Pastor Chris Avell

Chris Avell (R) is seen in a courtroom where he was arraigned on January 11, 2024 for opening his church in Bryan, Ohio to the homeless population during extreme winter weather.

Ohio Pastor Charged for Opening Church to Homeless People in Freezing Weather

"This is actual religious persecution of a Christian by the state," said one journalist. "An actual violation of religious liberty."

Outrage spread Friday after the story about a pastor in Ohio who was arrested and charged for opening his church to homeless people when extreme cold weather struck his town gained national attention.

Chris Avell, the pastor of an evangelical church called Dad's Place in Bryan, Ohio, pleaded not guilty last Thursday to charges that he broke 18 restrictions in zoning code when he gave shelter to people who might otherwise have frozen to death.

Avell garnered the attention of the Bryan City Zoning Commission last winter, when he invited unhoused people to stay in his church to avoid the cold and snow.

In November, officials told him Dad's Place could no longer house the homeless because it lacks bedrooms. The building is zoned as a central business, and Ohio law prohibits residential use, including sleeping and eating, in first-floor buildings within business districts.

According to James Causey, a columnist at the Milwaukee Journal Sentinel, Avell ignored the commission's orders and again opened Dad's Place to the homeless earlier this winter, until police arrived at the church during a New Year's Eve service and issued the violations.

"Many of these people have been rejected by their families and cast aside by their communities. So, if the church isn't willing to lay down its life for them, then who will? This is what we're called to do," Avell toldFox News.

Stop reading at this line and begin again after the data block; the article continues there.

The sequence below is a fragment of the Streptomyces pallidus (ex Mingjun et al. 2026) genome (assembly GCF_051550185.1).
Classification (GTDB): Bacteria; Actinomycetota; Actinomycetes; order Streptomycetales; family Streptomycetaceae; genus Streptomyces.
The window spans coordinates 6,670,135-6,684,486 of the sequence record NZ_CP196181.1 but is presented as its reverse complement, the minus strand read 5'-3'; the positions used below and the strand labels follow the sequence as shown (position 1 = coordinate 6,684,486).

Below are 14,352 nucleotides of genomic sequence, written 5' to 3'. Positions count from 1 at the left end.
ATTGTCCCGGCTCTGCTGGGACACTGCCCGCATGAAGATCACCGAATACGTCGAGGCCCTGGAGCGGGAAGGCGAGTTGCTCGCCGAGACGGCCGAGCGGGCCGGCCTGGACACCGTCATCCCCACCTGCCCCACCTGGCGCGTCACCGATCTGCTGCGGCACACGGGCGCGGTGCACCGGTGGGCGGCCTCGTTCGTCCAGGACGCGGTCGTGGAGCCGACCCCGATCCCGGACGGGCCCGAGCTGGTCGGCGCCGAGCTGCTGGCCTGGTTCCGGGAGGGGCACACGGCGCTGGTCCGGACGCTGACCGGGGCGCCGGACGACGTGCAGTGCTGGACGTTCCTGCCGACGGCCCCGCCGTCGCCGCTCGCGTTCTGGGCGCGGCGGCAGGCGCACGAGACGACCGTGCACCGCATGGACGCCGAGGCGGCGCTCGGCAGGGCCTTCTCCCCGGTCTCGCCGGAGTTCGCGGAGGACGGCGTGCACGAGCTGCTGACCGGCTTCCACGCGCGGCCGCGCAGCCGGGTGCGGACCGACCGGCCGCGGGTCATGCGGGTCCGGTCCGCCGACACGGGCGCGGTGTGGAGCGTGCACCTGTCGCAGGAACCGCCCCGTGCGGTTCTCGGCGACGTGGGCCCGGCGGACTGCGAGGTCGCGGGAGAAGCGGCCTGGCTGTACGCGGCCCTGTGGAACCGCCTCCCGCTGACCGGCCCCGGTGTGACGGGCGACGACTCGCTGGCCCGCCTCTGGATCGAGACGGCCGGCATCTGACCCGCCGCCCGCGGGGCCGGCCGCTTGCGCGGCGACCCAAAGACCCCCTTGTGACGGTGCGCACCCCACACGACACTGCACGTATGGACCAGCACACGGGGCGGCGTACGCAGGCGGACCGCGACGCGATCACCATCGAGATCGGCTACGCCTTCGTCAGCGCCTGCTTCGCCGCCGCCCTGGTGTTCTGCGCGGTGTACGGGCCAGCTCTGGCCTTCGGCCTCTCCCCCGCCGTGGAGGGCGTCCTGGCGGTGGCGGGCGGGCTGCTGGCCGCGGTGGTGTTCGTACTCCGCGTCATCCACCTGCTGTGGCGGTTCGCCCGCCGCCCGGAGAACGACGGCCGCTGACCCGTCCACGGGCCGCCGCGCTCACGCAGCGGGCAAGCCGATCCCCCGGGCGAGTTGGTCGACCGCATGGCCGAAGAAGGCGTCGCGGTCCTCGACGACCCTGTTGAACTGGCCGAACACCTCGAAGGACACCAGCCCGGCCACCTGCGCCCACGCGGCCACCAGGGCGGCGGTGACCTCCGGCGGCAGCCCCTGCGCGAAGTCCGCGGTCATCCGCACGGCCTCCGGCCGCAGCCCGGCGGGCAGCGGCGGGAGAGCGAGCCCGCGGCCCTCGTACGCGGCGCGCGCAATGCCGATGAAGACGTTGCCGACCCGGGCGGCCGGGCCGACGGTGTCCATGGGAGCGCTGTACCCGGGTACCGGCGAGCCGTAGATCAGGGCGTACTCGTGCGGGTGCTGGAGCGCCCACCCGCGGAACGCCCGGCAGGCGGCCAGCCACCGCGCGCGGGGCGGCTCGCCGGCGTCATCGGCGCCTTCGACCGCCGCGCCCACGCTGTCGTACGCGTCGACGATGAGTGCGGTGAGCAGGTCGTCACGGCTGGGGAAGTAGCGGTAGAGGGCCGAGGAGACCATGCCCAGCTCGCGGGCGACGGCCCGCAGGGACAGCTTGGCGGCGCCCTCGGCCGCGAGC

Dad's Place is located next to a homeless shelter, but overcrowding at the facility led Avell to begin offering space to unhoused people. "We have put in things people can use, like a shower and a small ability to do laundry," the pastor toldThe Village Reporter in Bryan. "Some who found this to be a home for them have stuck around."

Ashton Pittman, editor of the Mississippi Free Press, said Avell's story was a rare example in the U.S. of "actual religious persecution of a Christian by the state."

Avell's attorney, Jeremy Dys, called the city's prosecution of the pastor "unconscionable."

"The city would rather kick these folks to the curb in the cold outdoor months of December and early January than allow the church to remain open 24/7 to those who need it the most," Dys told the Journal Sentinel.

Avell's story garnered national attention as bitterly cold weather was expected across much of the country, including Ohio.

Causey noted that Avell was charged days before Milwaukee officials began investigating at least three homeless people's possible deaths from hypothermia, when the area was experiencing extreme cold.

"Homeless shelters fill up this time of the year as people seek refuge from the bitter cold. While shelters do their best to ensure no one ends up in the cold, people often get frustrated and tough it out on the street," wrote Causey. "Avell saw a problem. He addressed the issue by helping 100 people and is now facing criminal charges. Does this sound right to anyone?"

The nation's homeless population grew sharply by 12% in 2023, with nearly 654,000 without housing.

"A combination of the cold, growing unhoused population, and lack of housing shelters is the reason why charges against Avell must be dropped," Causey wrote.

Avell has said he plans to continue housing the homeless population in his church this winter. Two days after his arraignment, as more cold weather was expected, Dad's Place posted on its Facebook page a notice inviting "Anyone who could use a warm place" to "walk right in and enjoy hot coffee, cocoa, soup in our heated building."

"Stop in to warm up or stay as long as you/they need," read the post.

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